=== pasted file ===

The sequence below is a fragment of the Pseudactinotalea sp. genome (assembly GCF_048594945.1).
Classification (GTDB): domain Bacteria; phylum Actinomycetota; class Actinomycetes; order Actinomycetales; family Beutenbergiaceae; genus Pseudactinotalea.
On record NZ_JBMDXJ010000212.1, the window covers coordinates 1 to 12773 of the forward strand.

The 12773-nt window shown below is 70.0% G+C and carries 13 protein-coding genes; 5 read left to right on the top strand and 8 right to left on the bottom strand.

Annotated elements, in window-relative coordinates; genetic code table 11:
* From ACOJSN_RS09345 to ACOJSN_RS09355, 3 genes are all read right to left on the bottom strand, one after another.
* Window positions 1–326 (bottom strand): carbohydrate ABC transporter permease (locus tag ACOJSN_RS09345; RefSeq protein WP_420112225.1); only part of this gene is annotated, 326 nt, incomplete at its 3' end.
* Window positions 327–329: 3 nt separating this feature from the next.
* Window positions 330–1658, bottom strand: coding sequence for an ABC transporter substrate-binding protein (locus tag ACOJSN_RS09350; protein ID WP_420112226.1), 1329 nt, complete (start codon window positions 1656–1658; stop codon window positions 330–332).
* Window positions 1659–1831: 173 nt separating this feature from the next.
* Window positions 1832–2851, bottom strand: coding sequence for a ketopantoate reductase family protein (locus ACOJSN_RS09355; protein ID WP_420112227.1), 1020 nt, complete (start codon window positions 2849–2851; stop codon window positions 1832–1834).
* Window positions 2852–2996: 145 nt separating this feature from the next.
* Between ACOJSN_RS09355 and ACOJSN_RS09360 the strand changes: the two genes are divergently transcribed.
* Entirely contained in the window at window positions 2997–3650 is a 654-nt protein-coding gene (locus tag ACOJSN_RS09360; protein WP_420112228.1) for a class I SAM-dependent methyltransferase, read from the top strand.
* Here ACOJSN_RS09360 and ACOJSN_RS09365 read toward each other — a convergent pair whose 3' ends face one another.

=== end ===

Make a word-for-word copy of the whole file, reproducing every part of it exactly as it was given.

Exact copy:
The sequence below is a fragment of the Pseudactinotalea sp. genome (assembly GCF_048594945.1).
Classification (GTDB): domain Bacteria; phylum Actinomycetota; class Actinomycetes; order Actinomycetales; family Beutenbergiaceae; genus Pseudactinotalea.
On record NZ_JBMDXJ010000212.1, the window covers coordinates 1 to 12773 of the forward strand.

The 12773-nt window shown below is 70.0% G+C and carries 13 protein-coding genes; 5 read left to right on the top strand and 8 right to left on the bottom strand.

Annotated elements, in window-relative coordinates; genetic code table 11:
* From ACOJSN_RS09345 to ACOJSN_RS09355, 3 genes are all read right to left on the bottom strand, one after another.
* Window positions 1–326 (bottom strand): carbohydrate ABC transporter permease (locus tag ACOJSN_RS09345; RefSeq protein WP_420112225.1); only part of this gene is annotated, 326 nt, incomplete at its 3' end.
* Window positions 327–329: 3 nt separating this feature from the next.
* Window positions 330–1658, bottom strand: coding sequence for an ABC transporter substrate-binding protein (locus tag ACOJSN_RS09350; protein ID WP_420112226.1), 1329 nt, complete (start codon window positions 1656–1658; stop codon window positions 330–332).
* Window positions 1659–1831: 173 nt separating this feature from the next.
* Window positions 1832–2851, bottom strand: coding sequence for a ketopantoate reductase family protein (locus ACOJSN_RS09355; protein ID WP_420112227.1), 1020 nt, complete (start codon window positions 2849–2851; stop codon window positions 1832–1834).
* Window positions 2852–2996: 145 nt separating this feature from the next.
* Between ACOJSN_RS09355 and ACOJSN_RS09360 the strand changes: the two genes are divergently transcribed.
* Entirely contained in the window at window positions 2997–3650 is a 654-nt protein-coding gene (locus tag ACOJSN_RS09360; protein WP_420112228.1) for a class I SAM-dependent methyltransferase, read from the top strand.
* Here ACOJSN_RS09360 and ACOJSN_RS09365 read toward each other — a convergent pair whose 3' ends face one another.